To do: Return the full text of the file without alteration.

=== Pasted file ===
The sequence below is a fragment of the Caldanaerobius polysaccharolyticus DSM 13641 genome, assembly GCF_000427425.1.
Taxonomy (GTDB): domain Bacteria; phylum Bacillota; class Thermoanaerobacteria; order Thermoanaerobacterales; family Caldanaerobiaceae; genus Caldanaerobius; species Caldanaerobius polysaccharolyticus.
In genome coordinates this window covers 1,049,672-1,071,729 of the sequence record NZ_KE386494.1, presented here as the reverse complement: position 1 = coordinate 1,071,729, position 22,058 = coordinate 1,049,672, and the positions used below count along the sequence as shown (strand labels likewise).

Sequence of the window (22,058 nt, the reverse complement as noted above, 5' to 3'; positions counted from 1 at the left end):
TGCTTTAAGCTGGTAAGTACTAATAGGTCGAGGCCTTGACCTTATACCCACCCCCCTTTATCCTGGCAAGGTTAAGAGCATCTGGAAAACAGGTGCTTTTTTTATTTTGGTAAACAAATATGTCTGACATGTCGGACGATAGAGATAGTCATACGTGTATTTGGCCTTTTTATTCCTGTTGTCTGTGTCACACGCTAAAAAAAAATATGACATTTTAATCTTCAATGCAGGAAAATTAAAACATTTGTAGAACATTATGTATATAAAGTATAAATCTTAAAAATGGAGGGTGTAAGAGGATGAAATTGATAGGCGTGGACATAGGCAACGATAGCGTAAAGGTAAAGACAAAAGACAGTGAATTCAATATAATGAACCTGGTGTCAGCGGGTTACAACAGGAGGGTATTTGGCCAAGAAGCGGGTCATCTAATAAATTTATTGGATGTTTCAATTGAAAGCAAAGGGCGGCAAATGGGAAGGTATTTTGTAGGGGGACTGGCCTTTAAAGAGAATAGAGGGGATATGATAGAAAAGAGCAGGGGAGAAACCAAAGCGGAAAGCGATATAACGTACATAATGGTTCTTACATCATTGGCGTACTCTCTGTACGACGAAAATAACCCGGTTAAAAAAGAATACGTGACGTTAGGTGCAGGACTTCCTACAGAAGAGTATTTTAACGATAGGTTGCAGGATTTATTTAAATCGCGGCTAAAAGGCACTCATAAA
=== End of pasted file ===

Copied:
The sequence below is a fragment of the Caldanaerobius polysaccharolyticus DSM 13641 genome, assembly GCF_000427425.1.
Taxonomy (GTDB): domain Bacteria; phylum Bacillota; class Thermoanaerobacteria; order Thermoanaerobacterales; family Caldanaerobiaceae; genus Caldanaerobius; species Caldanaerobius polysaccharolyticus.
In genome coordinates this window covers 1,049,672-1,071,729 of the sequence record NZ_KE386494.1, presented here as the reverse complement: position 1 = coordinate 1,071,729, position 22,058 = coordinate 1,049,672, and the positions used below count along the sequence as shown (strand labels likewise).

Sequence of the window (22,058 nt, the reverse complement as noted above, 5' to 3'; positions counted from 1 at the left end):
TGCTTTAAGCTGGTAAGTACTAATAGGTCGAGGCCTTGACCTTATACCCACCCCCCTTTATCCTGGCAAGGTTAAGAGCATCTGGAAAACAGGTGCTTTTTTTATTTTGGTAAACAAATATGTCTGACATGTCGGACGATAGAGATAGTCATACGTGTATTTGGCCTTTTTATTCCTGTTGTCTGTGTCACACGCTAAAAAAAAATATGACATTTTAATCTTCAATGCAGGAAAATTAAAACATTTGTAGAACATTATGTATATAAAGTATAAATCTTAAAAATGGAGGGTGTAAGAGGATGAAATTGATAGGCGTGGACATAGGCAACGATAGCGTAAAGGTAAAGACAAAAGACAGTGAATTCAATATAATGAACCTGGTGTCAGCGGGTTACAACAGGAGGGTATTTGGCCAAGAAGCGGGTCATCTAATAAATTTATTGGATGTTTCAATTGAAAGCAAAGGGCGGCAAATGGGAAGGTATTTTGTAGGGGGACTGGCCTTTAAAGAGAATAGAGGGGATATGATAGAAAAGAGCAGGGGAGAAACCAAAGCGGAAAGCGATATAACGTACATAATGGTTCTTACATCATTGGCGTACTCTCTGTACGACGAAAATAACCCGGTTAAAAAAGAATACGTGACGTTAGGTGCAGGACTTCCTACAGAAGAGTATTTTAACGATAGGTTGCAGGATTTATTTAAATCGCGGCTAAAAGGCACTCATAAA